The 2018-2019 season at O. Wayne Rollins Planetarium features more than 30 Friday-evening public shows. Guests are encouraged to arrive early for the best seats. No late seating is permitted. Public planetarium shows, with the exception of Cosmic Concerts, include a live-narrated “seasonal stargazing” segment in addition to the featured full-dome program.
- Adults: $5 per show
- Children & Non-YHC Students: $3 per show
- YHC Students/Faculty/Staff: Free
- Purchase tickets in advance online!
Any remaining tickets will be available at the door 30 minutes prior to each show.
For answers to frequently asked questions about our public planetarium shows, click here.
Let It Snow
A Holiday Music Journey
This family-friendly show with modern visualizations features a variety of holiday classics from Frank Sinatra and Chuck Berry to Burl Ives and Brenda Lee, and includes a stunning multimedia finale by the Trans-Siberian Orchestra. The merry soundtrack is visually enhanced with artistic animation and full-dome holiday scenery, making it a fun and entertaining experience for audiences of all ages.
Nov. 30 at 7 p.m. SOLD OUT
Season of Light
Special Holiday Presentation
This perennial holiday favorite is a show about the coldest and darkest of seasons—a time which holds some of the warmest and brightest celebrations of the year. Narrated by NPR’s Noah Adams, the show explores the traditions surrounding the world’s most endearing holiday customs, all of which involve lighting up the winter season—from the burning Yule log to the lighting of luminarias, to sparkling Christmas tree lights and candles in windows. The program also explores possible astronomical explanations for the star that led the Wise Men to Bethlehem. Come and celebrate the season through the wonder of the planetarium’s star-filled sky.
Nov. 30 at 8 p.m. SOLD OUT
Phantom of the Universe
The Hunt for Dark Matter
From the journey of protons racing through the world’s largest particle collider to close-up views of the Big Bang, this new full-dome show is designed to immerse audiences in the search for dark matter. The first hints of its existence are revealed through the eyes of the scientist who coined the term “dark matter.” Then we plummet deep underground to see the most sensitive dark matter detector on Earth, housed in a former gold mine. From there, we journey across space and time, speeding alongside particles as they collide in spectacular explosions of light, learning how scientists around the world are collaborating to track down the true nature of dark matter. Narrated by Oscar-winning actress Tilda Swinton.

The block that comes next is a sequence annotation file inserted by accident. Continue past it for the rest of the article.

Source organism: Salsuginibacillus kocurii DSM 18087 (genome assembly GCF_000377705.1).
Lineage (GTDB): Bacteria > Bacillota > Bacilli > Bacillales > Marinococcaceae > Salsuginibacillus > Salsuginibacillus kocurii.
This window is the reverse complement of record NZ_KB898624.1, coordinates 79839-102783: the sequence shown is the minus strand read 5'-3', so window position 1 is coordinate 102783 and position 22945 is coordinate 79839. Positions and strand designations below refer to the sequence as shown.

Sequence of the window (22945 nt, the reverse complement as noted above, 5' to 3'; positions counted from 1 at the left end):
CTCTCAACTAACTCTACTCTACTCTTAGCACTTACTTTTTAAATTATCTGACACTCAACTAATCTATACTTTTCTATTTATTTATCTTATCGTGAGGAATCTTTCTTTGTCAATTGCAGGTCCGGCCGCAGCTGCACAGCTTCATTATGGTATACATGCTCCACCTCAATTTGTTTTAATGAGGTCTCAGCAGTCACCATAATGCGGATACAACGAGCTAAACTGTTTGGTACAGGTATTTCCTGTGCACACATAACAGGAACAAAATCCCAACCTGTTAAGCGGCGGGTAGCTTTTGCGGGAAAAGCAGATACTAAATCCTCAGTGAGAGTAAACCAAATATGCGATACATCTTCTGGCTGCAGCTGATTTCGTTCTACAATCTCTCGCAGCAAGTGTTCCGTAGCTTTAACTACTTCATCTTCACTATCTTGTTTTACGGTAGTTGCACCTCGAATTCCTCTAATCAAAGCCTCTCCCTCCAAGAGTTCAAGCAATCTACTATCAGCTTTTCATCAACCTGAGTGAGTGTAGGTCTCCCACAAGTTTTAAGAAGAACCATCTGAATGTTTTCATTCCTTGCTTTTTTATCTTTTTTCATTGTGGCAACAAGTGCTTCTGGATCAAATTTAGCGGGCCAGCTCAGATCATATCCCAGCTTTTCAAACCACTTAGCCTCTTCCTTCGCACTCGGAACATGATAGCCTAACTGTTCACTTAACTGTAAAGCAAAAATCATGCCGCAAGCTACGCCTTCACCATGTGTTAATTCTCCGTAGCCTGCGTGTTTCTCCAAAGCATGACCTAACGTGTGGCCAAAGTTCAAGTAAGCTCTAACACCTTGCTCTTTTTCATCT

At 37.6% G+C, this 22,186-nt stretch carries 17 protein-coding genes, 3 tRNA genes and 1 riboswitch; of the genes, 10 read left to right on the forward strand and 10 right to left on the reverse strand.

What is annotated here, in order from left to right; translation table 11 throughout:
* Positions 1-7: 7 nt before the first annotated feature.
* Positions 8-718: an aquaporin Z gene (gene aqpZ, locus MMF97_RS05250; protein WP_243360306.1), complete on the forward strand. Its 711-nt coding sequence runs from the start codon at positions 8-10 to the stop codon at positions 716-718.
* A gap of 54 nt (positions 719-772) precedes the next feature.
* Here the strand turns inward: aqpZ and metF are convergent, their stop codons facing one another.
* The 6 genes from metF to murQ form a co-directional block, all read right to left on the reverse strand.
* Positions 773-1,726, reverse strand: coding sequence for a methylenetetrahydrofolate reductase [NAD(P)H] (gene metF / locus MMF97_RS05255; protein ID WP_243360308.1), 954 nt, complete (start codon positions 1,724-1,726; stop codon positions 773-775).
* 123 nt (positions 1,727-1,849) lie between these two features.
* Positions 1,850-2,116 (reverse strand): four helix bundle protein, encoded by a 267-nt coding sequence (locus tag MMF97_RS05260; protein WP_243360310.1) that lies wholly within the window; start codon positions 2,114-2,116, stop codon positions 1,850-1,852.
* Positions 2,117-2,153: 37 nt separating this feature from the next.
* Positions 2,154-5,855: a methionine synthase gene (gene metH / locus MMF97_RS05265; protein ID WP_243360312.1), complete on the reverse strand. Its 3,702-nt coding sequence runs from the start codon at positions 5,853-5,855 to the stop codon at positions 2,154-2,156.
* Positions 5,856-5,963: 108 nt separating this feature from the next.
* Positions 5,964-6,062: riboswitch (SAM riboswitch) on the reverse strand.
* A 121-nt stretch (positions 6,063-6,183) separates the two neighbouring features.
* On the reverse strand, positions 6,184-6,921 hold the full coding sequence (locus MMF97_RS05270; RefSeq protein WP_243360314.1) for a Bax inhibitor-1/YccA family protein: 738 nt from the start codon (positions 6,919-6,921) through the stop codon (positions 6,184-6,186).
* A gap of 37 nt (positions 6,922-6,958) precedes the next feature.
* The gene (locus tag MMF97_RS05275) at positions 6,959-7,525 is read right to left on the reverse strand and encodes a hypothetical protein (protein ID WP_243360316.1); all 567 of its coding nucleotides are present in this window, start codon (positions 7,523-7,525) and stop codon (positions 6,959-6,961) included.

Jan. 18 at 8 p.m.
Earth, Moon & Sun
Appropriate for children and families
Explore the relationship between the Earth, Moon and Sun with the help of Coyote, an amusing character adapted from Native American traditions. Learn why the Sun rises and sets and the basics of solar energy. Examine the Moon’s orbit, craters, phases and eclipses.
March 22 at 7 p.m.
Skies Over Georgia
Traditional live star show for general audiences
Featuring a live presenter and using the planetarium’s digital and optical star projectors to their fullest, this traditional star show allows audiences to explore the heavens as they appear above the mountains of north Georgia. Learn how to identify the planets and stars currently visible in the night sky, take a guided tour of the constellations and hear some of their fascinating stories. Appropriate for general audiences.
March 22 at 8 p.m.
Rock the Dome II
With a mix of classic rock selections from the late 60s through the 90s, Rock the Dome II features vignettes of the sights and sounds that symbolize the evolution of rock history. Full-dome high-resolution computer animation is used to paint the planetarium dome, sending the audience whirling on animated flights through space and realistic landscapes surrounded by spinning abstract art and transported through imaginative tunnels—all set to classic rock music from Pink Floyd, Led Zeppelin, Aerosmith, U2 and more!
April 26 at 7 p.m.
In 2015, the New Horizons spacecraft gave us our first close look at Pluto, the most famous dwarf planet in the outskirts of our Solar System. The pictures sent back to Earth reveal a world far more complex than anyone realized. Now scientists are making new discoveries about our Solar System—and what it may be hiding: an object 10 times more massive than Earth far beyond the orbit of Neptune. Follow astronomer Mike Brown and his team as they uncover dwarf worlds like the remarkably bright Eris, egg-shaped Haumea and Sedna, whose orbit takes it deep into the far reaches of the Solar System. Is there a new planet beyond these distant objects? We’ll tag along on Brown’s first night searching for a true ninth planet at the Subaru Telescope in Hawaii. Join us on the hunt!
May 17 at 8 p.m.
Apollo 11: One Giant Leap
This special program commemorates the 50th anniversary of Apollo 11, the first mission to land humans on the surface of the Moon. Take a look back at how the astronauts of Apollo 11 arrived in lunar orbit on July 19, 1969 and completed a successful lunar landing the following day. The mission fulfilled a national goal set by President John F. Kennedy in 1961: send astronauts to land on the Moon and return them safely to the Earth.
July 19 at 7 p.m.